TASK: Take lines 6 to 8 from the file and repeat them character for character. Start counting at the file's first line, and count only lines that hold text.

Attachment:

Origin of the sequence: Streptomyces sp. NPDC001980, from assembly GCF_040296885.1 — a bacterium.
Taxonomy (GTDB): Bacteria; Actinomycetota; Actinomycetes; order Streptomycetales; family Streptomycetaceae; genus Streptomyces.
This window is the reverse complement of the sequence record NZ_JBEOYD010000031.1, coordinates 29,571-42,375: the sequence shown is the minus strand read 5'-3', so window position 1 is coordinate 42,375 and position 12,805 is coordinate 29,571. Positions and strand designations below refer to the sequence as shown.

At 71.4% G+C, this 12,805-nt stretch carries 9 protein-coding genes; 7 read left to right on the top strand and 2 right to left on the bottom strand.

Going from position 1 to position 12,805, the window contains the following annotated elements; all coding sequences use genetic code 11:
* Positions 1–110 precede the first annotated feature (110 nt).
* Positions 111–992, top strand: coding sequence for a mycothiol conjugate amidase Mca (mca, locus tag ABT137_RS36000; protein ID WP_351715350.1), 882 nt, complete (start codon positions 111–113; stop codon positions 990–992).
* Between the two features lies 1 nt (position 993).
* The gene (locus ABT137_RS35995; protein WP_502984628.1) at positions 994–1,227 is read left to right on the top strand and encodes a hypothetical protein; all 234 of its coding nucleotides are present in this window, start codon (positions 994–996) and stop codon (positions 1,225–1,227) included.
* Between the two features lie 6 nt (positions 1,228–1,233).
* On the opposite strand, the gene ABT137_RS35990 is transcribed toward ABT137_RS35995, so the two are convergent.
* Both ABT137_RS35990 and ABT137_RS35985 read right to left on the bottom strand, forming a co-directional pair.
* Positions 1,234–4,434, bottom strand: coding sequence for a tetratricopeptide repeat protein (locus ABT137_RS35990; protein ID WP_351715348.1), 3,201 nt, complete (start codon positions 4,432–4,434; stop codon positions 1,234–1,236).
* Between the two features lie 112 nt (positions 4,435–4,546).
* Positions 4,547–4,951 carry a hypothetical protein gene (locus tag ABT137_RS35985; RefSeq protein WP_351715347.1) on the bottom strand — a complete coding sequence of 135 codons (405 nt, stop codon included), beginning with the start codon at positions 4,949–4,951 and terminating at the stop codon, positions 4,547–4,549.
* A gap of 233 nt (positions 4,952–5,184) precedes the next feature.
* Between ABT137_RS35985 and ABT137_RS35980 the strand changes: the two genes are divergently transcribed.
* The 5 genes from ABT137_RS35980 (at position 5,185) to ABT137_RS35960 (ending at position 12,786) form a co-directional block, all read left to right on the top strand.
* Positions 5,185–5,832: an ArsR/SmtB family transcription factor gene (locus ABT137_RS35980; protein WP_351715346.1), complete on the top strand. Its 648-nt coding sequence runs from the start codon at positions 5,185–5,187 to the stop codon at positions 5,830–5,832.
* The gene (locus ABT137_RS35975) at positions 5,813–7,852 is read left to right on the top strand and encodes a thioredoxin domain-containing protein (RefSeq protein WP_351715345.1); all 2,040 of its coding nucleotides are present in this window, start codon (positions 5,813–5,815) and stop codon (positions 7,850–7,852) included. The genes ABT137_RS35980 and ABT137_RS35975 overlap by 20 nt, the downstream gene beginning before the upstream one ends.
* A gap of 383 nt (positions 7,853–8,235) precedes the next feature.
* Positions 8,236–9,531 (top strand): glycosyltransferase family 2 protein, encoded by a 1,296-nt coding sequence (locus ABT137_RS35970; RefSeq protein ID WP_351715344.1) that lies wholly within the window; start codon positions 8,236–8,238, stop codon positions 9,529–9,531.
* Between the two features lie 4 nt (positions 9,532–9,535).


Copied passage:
* Positions 1–110 precede the first annotated feature (110 nt).
* Positions 111–992, top strand: coding sequence for a mycothiol conjugate amidase Mca (mca, locus tag ABT137_RS36000; protein ID WP_351715350.1), 882 nt, complete (start codon positions 111–113; stop codon positions 990–992).
* Between the two features lies 1 nt (position 993).